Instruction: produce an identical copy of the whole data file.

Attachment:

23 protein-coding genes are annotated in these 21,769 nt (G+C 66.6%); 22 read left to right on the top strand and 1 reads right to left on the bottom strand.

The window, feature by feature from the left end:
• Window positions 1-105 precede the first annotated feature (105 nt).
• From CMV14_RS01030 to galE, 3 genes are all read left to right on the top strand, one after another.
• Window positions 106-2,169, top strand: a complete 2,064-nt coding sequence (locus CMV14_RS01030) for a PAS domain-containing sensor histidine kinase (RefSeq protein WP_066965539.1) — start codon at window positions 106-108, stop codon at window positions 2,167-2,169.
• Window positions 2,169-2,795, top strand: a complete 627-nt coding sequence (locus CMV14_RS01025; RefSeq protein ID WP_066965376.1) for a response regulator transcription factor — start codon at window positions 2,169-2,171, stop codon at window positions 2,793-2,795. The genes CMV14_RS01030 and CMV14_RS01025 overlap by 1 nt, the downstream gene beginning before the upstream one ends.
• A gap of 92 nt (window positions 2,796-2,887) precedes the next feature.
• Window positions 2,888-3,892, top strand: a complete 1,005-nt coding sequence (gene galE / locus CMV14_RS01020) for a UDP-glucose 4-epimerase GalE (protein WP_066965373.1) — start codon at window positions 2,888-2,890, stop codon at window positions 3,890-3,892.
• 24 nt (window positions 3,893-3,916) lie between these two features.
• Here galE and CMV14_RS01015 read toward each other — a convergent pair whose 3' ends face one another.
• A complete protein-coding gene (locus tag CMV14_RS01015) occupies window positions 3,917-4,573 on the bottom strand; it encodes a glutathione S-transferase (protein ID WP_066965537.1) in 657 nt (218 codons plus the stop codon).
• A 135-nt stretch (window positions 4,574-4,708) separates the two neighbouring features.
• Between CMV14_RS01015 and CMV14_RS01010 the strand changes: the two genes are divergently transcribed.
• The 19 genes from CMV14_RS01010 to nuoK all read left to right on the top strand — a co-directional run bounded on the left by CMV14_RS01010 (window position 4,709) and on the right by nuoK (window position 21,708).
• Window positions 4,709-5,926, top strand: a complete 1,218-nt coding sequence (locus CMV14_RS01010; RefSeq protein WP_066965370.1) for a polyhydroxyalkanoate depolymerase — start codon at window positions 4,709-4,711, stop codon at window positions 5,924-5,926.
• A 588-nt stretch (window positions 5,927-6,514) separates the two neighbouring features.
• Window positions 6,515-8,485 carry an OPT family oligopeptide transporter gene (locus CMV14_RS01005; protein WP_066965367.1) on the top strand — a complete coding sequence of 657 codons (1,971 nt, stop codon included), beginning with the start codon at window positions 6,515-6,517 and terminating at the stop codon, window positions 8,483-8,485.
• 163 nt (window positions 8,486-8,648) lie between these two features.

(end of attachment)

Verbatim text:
23 protein-coding genes are annotated in these 21,769 nt (G+C 66.6%); 22 read left to right on the top strand and 1 reads right to left on the bottom strand.

The window, feature by feature from the left end:
• Window positions 1-105 precede the first annotated feature (105 nt).
• From CMV14_RS01030 to galE, 3 genes are all read left to right on the top strand, one after another.
• Window positions 106-2,169, top strand: a complete 2,064-nt coding sequence (locus CMV14_RS01030) for a PAS domain-containing sensor histidine kinase (RefSeq protein WP_066965539.1) — start codon at window positions 106-108, stop codon at window positions 2,167-2,169.
• Window positions 2,169-2,795, top strand: a complete 627-nt coding sequence (locus CMV14_RS01025; RefSeq protein ID WP_066965376.1) for a response regulator transcription factor — start codon at window positions 2,169-2,171, stop codon at window positions 2,793-2,795. The genes CMV14_RS01030 and CMV14_RS01025 overlap by 1 nt, the downstream gene beginning before the upstream one ends.
• A gap of 92 nt (window positions 2,796-2,887) precedes the next feature.
• Window positions 2,888-3,892, top strand: a complete 1,005-nt coding sequence (gene galE / locus CMV14_RS01020) for a UDP-glucose 4-epimerase GalE (protein WP_066965373.1) — start codon at window positions 2,888-2,890, stop codon at window positions 3,890-3,892.
• 24 nt (window positions 3,893-3,916) lie between these two features.
• Here galE and CMV14_RS01015 read toward each other — a convergent pair whose 3' ends face one another.
• A complete protein-coding gene (locus tag CMV14_RS01015) occupies window positions 3,917-4,573 on the bottom strand; it encodes a glutathione S-transferase (protein ID WP_066965537.1) in 657 nt (218 codons plus the stop codon).
• A 135-nt stretch (window positions 4,574-4,708) separates the two neighbouring features.
• Between CMV14_RS01015 and CMV14_RS01010 the strand changes: the two genes are divergently transcribed.
• The 19 genes from CMV14_RS01010 to nuoK all read left to right on the top strand — a co-directional run bounded on the left by CMV14_RS01010 (window position 4,709) and on the right by nuoK (window position 21,708).
• Window positions 4,709-5,926, top strand: a complete 1,218-nt coding sequence (locus CMV14_RS01010; RefSeq protein WP_066965370.1) for a polyhydroxyalkanoate depolymerase — start codon at window positions 4,709-4,711, stop codon at window positions 5,924-5,926.
• A 588-nt stretch (window positions 5,927-6,514) separates the two neighbouring features.
• Window positions 6,515-8,485 carry an OPT family oligopeptide transporter gene (locus CMV14_RS01005; protein WP_066965367.1) on the top strand — a complete coding sequence of 657 codons (1,971 nt, stop codon included), beginning with the start codon at window positions 6,515-6,517 and terminating at the stop codon, window positions 8,483-8,485.
• 163 nt (window positions 8,486-8,648) lie between these two features.